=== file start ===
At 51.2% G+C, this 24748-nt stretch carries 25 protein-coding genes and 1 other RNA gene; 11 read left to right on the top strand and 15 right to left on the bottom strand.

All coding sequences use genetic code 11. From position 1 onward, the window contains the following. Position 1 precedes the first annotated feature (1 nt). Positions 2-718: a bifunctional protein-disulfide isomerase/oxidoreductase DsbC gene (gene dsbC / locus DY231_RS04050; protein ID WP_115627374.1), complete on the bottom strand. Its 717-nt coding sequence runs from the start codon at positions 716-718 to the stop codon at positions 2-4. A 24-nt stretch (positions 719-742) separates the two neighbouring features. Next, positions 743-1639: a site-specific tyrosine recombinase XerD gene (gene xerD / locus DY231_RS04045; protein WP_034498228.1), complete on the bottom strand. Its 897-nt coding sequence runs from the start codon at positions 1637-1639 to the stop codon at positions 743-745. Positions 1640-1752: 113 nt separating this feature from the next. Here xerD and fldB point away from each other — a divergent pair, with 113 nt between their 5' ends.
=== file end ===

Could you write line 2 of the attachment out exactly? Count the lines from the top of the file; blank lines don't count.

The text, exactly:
All coding sequences use genetic code 11. From position 1 onward, the window contains the following. Position 1 precedes the first annotated feature (1 nt). Positions 2-718: a bifunctional protein-disulfide isomerase/oxidoreductase DsbC gene (gene dsbC / locus DY231_RS04050; protein ID WP_115627374.1), complete on the bottom strand. Its 717-nt coding sequence runs from the start codon at positions 716-718 to the stop codon at positions 2-4. A 24-nt stretch (positions 719-742) separates the two neighbouring features. Next, positions 743-1639: a site-specific tyrosine recombinase XerD gene (gene xerD / locus DY231_RS04045; protein WP_034498228.1), complete on the bottom strand. Its 897-nt coding sequence runs from the start codon at positions 1637-1639 to the stop codon at positions 743-745. Positions 1640-1752: 113 nt separating this feature from the next. Here xerD and fldB point away from each other — a divergent pair, with 113 nt between their 5' ends.